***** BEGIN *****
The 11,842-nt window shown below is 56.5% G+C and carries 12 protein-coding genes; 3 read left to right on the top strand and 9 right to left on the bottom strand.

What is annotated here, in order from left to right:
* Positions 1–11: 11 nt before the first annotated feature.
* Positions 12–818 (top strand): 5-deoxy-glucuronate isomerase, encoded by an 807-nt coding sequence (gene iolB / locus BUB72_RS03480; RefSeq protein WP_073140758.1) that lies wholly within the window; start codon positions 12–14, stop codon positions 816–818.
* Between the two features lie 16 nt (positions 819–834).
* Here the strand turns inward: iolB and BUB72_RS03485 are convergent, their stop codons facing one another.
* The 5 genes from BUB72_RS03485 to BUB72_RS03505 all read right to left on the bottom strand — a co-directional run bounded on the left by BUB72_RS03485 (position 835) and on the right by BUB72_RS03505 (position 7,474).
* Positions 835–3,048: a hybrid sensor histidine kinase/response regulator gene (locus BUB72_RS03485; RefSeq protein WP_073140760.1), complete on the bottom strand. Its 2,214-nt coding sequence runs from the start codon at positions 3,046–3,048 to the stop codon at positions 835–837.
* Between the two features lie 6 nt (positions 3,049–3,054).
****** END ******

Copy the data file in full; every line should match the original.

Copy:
The 11,842-nt window shown below is 56.5% G+C and carries 12 protein-coding genes; 3 read left to right on the top strand and 9 right to left on the bottom strand.

What is annotated here, in order from left to right:
* Positions 1–11: 11 nt before the first annotated feature.
* Positions 12–818 (top strand): 5-deoxy-glucuronate isomerase, encoded by an 807-nt coding sequence (gene iolB / locus BUB72_RS03480; RefSeq protein WP_073140758.1) that lies wholly within the window; start codon positions 12–14, stop codon positions 816–818.
* Between the two features lie 16 nt (positions 819–834).
* Here the strand turns inward: iolB and BUB72_RS03485 are convergent, their stop codons facing one another.
* The 5 genes from BUB72_RS03485 to BUB72_RS03505 all read right to left on the bottom strand — a co-directional run bounded on the left by BUB72_RS03485 (position 835) and on the right by BUB72_RS03505 (position 7,474).
* Positions 835–3,048: a hybrid sensor histidine kinase/response regulator gene (locus BUB72_RS03485; RefSeq protein WP_073140760.1), complete on the bottom strand. Its 2,214-nt coding sequence runs from the start codon at positions 3,046–3,048 to the stop codon at positions 835–837.
* Between the two features lie 6 nt (positions 3,049–3,054).